You mentioned about Lyall Book Depot, as it was known when in Lyallpur.  Lala Sunder Das (Multani) was the owner. Although not English literate, he was the  most knowledgeable book seller we knew.  He later on got himself a shop in Ludhiana and opened for business.  Just before that he even started to sell Newspapers coming on the bicycle. That was one shop that I always visited.  His son although much younger  at the time of partition became a close friend.  I had written  a nostalgic piece  on Lyall Book Depot and must try to find it.  His son told me that his father Lala Sunder Das had met with an accident and he read out my letter to him.  He died soon after thus ending the legacy that had started in Lyallpur.  The last time I visited Lyall Book was some 13 years ago.  This was the only shop that sold books other than the school or college text book.

Talking about your mother who was a doctor in Civil Hospital.  The only lady doctors I remember were Dr. Sant Kaur wife of S. Gurnam Singh, lawyer, later a Chief Minister of Punjab after partition.  His son Sukhbir was my class mate.  Their house was a few door away from Lyall Book Depot. S Gurnam Singh died in an air crash.  Sukhbir was sent to Chief's College just before the partition

The other Lady Doctor I remember was an Englishwoman and married to the owner of Grand Hotel in Ketchery Bazar near the Ghanta Ghar.  A place well known for producing excellent unsliced breads. My most favourite were the cream horns - the best ever.  For old times' sake, I still try to get whenever I see them but they don't match up with the Lyallpur Cream Horns available at Grand Hotel.

Another memory of Grand Hotel is that they had a black telephone, which they allowed me to use at times to call my friend and classmate Manmohan, son of Civil Surgeon Dr. Narain Singh.

Joginder Ji, you are quite right.  Harish Kathpalia was the Principal at that time.  He had  four sons.  The eldest was Prem.  One of them was Ravi. I forget the names of other two.  Harish Kathpalia had a great sense of humour, and we looked forward to his speeches.  At that time there was a Government College for Girls; the principal was Miss Bannerji. (He once referred to her as an 'Official Wife.'  I don't she took it as sportingly.)

Trying to remember the names of lecturers and profs at that time.  I remember Chemistry  Prof. Chitkara and then newly joined  lecturer Upkar Singh, a shy  teacher.

Yes I did join NCC just because of the prospect of two free uniforms and sweaters to add to my sparse wardrobe of two shirts and two trousers.  I do remember a couple of  senior members who later on went to Dehra Doon to join the NDA  (National Defense Academy). I  had hesitated to  join NCC as we had to go for a medical examination.  I delayed because the doctor would ask to remove your trouser ... as I thought my member was rather small.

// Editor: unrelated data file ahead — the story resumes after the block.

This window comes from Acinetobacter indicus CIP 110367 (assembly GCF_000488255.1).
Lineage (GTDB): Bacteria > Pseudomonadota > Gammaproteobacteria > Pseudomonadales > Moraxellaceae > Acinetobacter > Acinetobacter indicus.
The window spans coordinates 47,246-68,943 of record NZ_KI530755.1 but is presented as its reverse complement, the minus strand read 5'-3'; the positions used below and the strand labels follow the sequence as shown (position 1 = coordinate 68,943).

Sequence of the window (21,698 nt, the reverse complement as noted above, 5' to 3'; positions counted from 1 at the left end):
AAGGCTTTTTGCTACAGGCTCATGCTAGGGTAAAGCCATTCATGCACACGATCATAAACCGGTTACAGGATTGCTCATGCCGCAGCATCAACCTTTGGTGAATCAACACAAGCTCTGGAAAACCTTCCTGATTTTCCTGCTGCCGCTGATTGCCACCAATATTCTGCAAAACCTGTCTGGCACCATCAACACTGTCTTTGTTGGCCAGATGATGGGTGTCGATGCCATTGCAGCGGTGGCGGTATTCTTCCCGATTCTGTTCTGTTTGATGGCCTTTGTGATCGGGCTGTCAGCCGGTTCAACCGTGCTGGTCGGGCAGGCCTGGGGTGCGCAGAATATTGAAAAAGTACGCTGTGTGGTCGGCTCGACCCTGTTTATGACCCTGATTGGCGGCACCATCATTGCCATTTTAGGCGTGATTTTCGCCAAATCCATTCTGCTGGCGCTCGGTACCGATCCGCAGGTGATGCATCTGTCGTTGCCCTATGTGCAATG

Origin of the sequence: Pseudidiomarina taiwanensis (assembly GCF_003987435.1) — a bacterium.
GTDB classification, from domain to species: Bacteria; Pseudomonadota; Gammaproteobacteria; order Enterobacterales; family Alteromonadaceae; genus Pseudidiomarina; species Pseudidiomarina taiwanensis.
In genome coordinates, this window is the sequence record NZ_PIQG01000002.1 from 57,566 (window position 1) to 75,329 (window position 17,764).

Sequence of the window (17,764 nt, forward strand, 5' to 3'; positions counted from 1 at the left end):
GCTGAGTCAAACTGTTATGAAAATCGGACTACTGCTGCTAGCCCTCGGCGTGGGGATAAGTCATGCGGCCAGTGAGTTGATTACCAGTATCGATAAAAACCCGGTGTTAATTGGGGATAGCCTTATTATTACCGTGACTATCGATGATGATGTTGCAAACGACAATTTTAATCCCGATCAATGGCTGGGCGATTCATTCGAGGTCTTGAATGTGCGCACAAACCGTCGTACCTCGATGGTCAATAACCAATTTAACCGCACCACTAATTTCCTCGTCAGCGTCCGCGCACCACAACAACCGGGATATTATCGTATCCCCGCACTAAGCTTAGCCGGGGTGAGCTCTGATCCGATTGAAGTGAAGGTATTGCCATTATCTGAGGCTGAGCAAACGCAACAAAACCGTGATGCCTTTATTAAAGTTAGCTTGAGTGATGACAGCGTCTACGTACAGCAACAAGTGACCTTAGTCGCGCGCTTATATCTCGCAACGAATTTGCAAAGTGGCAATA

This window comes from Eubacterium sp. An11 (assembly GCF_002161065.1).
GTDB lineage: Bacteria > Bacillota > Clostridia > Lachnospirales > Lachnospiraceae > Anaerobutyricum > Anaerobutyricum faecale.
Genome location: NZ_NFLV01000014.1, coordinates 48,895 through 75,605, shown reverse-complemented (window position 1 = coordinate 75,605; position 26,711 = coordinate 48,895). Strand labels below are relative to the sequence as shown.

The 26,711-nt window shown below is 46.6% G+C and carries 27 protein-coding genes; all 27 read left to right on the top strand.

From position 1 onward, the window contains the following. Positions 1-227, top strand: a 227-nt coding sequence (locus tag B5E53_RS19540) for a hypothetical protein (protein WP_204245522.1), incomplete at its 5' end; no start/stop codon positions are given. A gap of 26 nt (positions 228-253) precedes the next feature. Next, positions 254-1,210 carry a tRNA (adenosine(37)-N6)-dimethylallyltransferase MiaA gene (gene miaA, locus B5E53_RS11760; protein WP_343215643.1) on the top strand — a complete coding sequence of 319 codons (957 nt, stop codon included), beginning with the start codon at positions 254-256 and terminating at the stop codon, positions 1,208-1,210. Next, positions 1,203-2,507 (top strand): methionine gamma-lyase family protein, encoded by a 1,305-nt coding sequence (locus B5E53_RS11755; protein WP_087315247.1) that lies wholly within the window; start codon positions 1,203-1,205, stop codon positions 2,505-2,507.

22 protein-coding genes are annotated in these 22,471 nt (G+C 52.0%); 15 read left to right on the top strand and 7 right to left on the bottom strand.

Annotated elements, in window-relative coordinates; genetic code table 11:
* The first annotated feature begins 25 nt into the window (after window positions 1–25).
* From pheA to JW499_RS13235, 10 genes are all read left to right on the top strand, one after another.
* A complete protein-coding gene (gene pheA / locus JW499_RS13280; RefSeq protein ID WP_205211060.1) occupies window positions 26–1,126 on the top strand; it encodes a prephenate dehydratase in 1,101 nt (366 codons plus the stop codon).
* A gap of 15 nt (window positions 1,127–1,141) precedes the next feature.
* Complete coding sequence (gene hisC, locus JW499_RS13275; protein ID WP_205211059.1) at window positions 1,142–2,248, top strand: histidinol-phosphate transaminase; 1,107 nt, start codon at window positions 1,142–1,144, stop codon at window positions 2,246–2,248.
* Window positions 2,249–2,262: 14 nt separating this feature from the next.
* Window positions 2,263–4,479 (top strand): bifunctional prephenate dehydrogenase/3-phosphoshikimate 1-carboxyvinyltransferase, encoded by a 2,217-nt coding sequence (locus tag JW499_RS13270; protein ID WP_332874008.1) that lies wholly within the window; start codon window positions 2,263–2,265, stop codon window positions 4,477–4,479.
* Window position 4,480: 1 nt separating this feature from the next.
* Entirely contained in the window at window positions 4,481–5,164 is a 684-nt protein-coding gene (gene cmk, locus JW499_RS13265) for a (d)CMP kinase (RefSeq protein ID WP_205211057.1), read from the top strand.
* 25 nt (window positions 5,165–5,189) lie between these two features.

In the last two years, I think during 1950-1952, my uncle Dr. Trilochan Singh became the Principal.  Later on, he became DPI of undivided East Punjab as mentioned by Joginder Ji.

More stories to follow as the veil of mist lifts.

Sangat 21 July 2016

Joginder Ji,

Talking of S. Pratap Singh Kairon. At one time, they  shared the bungalow in Jalandhar with my Jija Ji (brother-in-law). At that time, Kairon was the head of the Congress party in Punjab. Darbara Singh was then his acting  as his assistant cum driver, and later became Punjab's home minister. There used to be a lot of people coming and going.

The notable students at that time were the two Baghrian Brothers, who had a car.  There was the English Prof by name of Vohra  who was a great friend as he was interested  in Photography and I was very deep in this hobby. Vohra also became a principal of another Government College. I lost touch with him when I moved to Singapore in 1954.  There were quite a few students that occupied notable positions such as IAS, IPS, IFS, IRS, etc.

There was one classmate Satish. I was  surprised to see him as an ADC to the president Dr. Radhakrishnan.  I saw his picture escorting Galbraith when he went to present his credentials to the President as the U.S. Ambassador to India.

Regards

Sangat

Joginder 21 July 2016

Sat sri akal ji .

Thank you. You mention that the college hostel was occupied by refugees. Yes. Quite right. In August 1947, we were lucky that my mother had the designated bungalow in the hospital. Many of my relatives as they moved from across the border would get off the train at Ludhiana, search for the hospital - just in case my mother had escaped in time and by chance, was posted there. They did not know if she was there.

No more of those painful memories.

Back to Ghanta Ghar. Yes I remember the Grand Hotel. I cannot remember the owner or his English doctor wife.

I think the first time I ever saw an Indian Punjabi girl receptionist was at the Grand.

How horrified I was. It was 1947. Times have moved on.

Somewhere around there was a Typing and Shorthand school. I went there for a few weeks but did not pick up the art of typing with two hands. I still use only my right index finger.

Somewhere in those 1950s, there was a humorous Punjabi translation of an English advertisement.

In English

Wanted

a typist, a shorthand writer

Temporary

In Punjabi